There are also one-layer (solid) thermoformed polyethylene canoes like the Old Town Saranac 160 or the Pelican 15.5. These can be made more cheaply than the three layer polyethylene versions but are about as heavy and have the added disadvantage of being undesirably flexible. This flexibility requires rotomolded plastic seats and center seats or consoles that have footers extending down to the hull bottom to provide some rigidity. These seats and consoles are heavy, uncomfortable for some, and can't be removed.
I would not entirely rule out an aluminum canoe. A 15 foot aluminum tandem double-ender will weigh around 60-70lbs depending on the hull gauge. They can often be found quite cheaply and are virtually maintenance-free. Aluminum is hot in the summer, cold in the winter, sticks to rocks like glue instead of sliding over them like other materials, is noisy as a junkyard dog, and usually have keels which are rather undesirable in river boats. But many of us started out in them, they work, and can always be sold for scrap. If you are thinking of buying a used one, paddle it if you can to check for leaking rivets.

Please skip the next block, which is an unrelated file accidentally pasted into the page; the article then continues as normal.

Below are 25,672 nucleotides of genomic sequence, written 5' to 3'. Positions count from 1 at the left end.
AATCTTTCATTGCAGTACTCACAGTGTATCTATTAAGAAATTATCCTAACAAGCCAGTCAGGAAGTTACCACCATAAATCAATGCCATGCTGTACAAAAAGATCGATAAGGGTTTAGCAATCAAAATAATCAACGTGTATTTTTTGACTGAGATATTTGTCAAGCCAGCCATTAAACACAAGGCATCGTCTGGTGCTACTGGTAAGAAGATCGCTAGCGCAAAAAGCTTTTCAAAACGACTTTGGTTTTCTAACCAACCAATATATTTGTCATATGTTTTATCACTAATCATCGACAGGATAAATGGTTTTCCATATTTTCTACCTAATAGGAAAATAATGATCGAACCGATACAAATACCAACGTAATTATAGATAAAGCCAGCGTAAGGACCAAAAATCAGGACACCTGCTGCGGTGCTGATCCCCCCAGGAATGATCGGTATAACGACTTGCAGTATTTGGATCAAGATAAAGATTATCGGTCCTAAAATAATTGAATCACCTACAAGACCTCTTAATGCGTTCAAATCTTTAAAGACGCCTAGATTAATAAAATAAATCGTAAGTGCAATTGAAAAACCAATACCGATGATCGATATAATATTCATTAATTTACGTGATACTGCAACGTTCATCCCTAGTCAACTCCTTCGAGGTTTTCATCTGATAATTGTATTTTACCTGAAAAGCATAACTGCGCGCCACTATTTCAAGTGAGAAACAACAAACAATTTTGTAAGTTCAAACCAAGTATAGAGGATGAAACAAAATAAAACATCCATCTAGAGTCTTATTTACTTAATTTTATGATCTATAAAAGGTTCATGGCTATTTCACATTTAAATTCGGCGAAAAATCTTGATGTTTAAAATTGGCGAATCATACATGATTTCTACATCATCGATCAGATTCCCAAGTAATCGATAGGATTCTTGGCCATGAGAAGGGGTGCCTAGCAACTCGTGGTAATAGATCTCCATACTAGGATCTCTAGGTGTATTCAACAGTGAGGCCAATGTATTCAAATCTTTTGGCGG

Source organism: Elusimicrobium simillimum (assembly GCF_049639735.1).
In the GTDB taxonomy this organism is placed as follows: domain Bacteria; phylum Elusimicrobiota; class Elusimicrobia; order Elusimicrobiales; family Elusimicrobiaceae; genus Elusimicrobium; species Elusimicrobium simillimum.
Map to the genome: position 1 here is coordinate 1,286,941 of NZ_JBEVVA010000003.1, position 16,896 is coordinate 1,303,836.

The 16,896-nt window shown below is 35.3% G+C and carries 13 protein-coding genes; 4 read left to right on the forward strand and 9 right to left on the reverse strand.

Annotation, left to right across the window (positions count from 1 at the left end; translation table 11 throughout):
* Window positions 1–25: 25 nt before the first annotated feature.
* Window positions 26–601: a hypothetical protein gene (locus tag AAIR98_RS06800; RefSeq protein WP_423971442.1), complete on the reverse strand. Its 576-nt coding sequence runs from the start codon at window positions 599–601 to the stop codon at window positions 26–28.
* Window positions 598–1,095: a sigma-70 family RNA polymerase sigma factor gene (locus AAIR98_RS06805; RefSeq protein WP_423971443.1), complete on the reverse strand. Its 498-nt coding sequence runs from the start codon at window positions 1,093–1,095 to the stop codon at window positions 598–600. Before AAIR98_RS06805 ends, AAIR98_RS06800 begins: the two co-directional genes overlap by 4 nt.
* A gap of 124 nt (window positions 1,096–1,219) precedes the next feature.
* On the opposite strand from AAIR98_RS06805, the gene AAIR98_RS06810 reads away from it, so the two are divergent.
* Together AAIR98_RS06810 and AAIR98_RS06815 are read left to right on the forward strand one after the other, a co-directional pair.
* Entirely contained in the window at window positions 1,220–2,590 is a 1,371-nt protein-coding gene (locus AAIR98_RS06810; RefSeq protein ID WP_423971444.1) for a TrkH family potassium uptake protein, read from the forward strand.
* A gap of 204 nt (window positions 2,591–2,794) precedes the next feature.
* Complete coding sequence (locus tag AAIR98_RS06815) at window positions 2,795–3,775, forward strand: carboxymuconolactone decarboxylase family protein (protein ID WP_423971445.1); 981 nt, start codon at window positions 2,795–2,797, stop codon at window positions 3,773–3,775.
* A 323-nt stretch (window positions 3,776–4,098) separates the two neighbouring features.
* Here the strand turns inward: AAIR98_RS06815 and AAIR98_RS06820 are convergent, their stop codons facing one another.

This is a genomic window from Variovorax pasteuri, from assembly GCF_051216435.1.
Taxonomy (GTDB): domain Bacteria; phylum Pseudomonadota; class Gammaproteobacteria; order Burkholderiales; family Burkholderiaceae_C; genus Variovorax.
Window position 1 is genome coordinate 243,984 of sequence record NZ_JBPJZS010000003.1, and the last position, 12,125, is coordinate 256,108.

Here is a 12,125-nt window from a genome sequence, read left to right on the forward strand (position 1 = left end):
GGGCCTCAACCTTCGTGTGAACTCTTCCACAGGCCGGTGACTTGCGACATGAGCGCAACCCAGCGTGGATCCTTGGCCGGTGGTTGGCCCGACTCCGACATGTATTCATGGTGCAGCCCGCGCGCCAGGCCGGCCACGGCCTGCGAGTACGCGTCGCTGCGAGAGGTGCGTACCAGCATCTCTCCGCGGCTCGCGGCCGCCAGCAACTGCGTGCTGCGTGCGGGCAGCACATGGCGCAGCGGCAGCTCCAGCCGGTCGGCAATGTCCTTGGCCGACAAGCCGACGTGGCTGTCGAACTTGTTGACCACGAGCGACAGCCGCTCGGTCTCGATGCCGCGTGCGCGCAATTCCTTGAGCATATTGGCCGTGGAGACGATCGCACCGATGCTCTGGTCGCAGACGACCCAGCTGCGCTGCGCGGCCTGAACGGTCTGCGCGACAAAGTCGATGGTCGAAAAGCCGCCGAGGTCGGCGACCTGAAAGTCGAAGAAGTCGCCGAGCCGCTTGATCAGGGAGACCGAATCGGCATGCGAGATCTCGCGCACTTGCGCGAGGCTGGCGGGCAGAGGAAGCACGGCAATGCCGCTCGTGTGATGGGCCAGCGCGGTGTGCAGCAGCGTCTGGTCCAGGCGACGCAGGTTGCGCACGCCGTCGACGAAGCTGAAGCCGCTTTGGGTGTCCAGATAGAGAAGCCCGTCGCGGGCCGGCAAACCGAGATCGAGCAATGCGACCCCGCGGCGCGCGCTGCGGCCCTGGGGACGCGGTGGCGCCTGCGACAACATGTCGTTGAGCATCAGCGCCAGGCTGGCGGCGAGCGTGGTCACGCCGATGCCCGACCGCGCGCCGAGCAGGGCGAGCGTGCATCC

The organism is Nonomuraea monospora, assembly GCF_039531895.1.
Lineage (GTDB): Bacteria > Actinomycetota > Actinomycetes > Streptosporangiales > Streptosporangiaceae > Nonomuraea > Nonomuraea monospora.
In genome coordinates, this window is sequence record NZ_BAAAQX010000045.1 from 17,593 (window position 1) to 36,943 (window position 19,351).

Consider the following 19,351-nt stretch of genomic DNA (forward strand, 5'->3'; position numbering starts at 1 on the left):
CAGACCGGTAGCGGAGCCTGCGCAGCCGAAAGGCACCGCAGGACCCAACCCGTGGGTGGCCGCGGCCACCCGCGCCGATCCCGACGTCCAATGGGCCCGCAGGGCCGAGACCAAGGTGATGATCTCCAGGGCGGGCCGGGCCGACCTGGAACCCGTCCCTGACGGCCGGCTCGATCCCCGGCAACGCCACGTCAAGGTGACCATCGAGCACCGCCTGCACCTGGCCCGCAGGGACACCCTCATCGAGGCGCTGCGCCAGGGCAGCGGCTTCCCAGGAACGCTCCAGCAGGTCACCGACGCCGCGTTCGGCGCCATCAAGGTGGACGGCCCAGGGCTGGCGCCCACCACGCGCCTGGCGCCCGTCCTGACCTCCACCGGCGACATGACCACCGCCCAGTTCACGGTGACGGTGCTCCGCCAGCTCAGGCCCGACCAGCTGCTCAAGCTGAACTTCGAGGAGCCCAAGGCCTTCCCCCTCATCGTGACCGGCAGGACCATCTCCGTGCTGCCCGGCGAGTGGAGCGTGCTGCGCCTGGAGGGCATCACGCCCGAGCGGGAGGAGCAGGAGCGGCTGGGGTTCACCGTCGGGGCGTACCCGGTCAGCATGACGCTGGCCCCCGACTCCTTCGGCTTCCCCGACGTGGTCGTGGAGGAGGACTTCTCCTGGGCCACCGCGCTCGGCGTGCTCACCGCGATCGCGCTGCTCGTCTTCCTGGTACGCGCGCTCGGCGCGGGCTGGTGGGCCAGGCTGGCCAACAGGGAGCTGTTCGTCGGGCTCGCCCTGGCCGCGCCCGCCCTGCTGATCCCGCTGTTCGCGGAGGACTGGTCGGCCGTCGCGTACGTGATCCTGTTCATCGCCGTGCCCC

The Mistral 16 is a Prospectorish hull design with a bit more rocker than most. It paddles nicely. It is going to weigh about the same as one of the lighter Royalex 16 footers. I would certainly consider the one mentioned if still available. Just be aware that there are issues with repairability if cracked and that most models are "sinkers" unless they have been provided with supplemental flotation like foam blocks or airbags.